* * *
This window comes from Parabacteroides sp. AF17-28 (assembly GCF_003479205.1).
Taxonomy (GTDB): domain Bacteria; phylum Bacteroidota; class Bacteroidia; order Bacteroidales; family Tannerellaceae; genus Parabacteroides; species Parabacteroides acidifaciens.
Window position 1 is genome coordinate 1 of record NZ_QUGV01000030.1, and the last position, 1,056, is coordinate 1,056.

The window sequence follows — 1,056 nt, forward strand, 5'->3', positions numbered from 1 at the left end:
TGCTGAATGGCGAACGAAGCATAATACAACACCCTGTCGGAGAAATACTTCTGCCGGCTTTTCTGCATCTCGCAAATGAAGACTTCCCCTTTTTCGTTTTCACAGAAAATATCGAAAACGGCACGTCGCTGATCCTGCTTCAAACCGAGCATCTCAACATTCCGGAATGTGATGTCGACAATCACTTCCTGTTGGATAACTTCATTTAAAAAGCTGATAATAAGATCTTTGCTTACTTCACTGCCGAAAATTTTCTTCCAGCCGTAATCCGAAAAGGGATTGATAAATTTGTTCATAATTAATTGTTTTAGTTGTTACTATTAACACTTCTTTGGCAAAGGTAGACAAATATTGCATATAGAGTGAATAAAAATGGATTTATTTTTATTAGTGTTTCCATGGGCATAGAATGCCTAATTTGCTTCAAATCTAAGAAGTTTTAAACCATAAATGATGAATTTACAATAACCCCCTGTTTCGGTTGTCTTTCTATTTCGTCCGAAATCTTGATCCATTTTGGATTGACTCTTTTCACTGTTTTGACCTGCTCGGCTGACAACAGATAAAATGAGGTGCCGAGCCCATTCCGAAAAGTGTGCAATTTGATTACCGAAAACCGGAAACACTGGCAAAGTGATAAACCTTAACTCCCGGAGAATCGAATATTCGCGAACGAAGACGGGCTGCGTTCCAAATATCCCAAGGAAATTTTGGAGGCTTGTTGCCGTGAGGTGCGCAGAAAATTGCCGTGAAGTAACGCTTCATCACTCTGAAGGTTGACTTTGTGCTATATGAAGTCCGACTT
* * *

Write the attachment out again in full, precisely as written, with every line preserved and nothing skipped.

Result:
This window comes from Parabacteroides sp. AF17-28 (assembly GCF_003479205.1).
Taxonomy (GTDB): domain Bacteria; phylum Bacteroidota; class Bacteroidia; order Bacteroidales; family Tannerellaceae; genus Parabacteroides; species Parabacteroides acidifaciens.
Window position 1 is genome coordinate 1 of record NZ_QUGV01000030.1, and the last position, 1,056, is coordinate 1,056.

The window sequence follows — 1,056 nt, forward strand, 5'->3', positions numbered from 1 at the left end:
TGCTGAATGGCGAACGAAGCATAATACAACACCCTGTCGGAGAAATACTTCTGCCGGCTTTTCTGCATCTCGCAAATGAAGACTTCCCCTTTTTCGTTTTCACAGAAAATATCGAAAACGGCACGTCGCTGATCCTGCTTCAAACCGAGCATCTCAACATTCCGGAATGTGATGTCGACAATCACTTCCTGTTGGATAACTTCATTTAAAAAGCTGATAATAAGATCTTTGCTTACTTCACTGCCGAAAATTTTCTTCCAGCCGTAATCCGAAAAGGGATTGATAAATTTGTTCATAATTAATTGTTTTAGTTGTTACTATTAACACTTCTTTGGCAAAGGTAGACAAATATTGCATATAGAGTGAATAAAAATGGATTTATTTTTATTAGTGTTTCCATGGGCATAGAATGCCTAATTTGCTTCAAATCTAAGAAGTTTTAAACCATAAATGATGAATTTACAATAACCCCCTGTTTCGGTTGTCTTTCTATTTCGTCCGAAATCTTGATCCATTTTGGATTGACTCTTTTCACTGTTTTGACCTGCTCGGCTGACAACAGATAAAATGAGGTGCCGAGCCCATTCCGAAAAGTGTGCAATTTGATTACCGAAAACCGGAAACACTGGCAAAGTGATAAACCTTAACTCCCGGAGAATCGAATATTCGCGAACGAAGACGGGCTGCGTTCCAAATATCCCAAGGAAATTTTGGAGGCTTGTTGCCGTGAGGTGCGCAGAAAATTGCCGTGAAGTAACGCTTCATCACTCTGAAGGTTGACTTTGTGCTATATGAAGTCCGACTT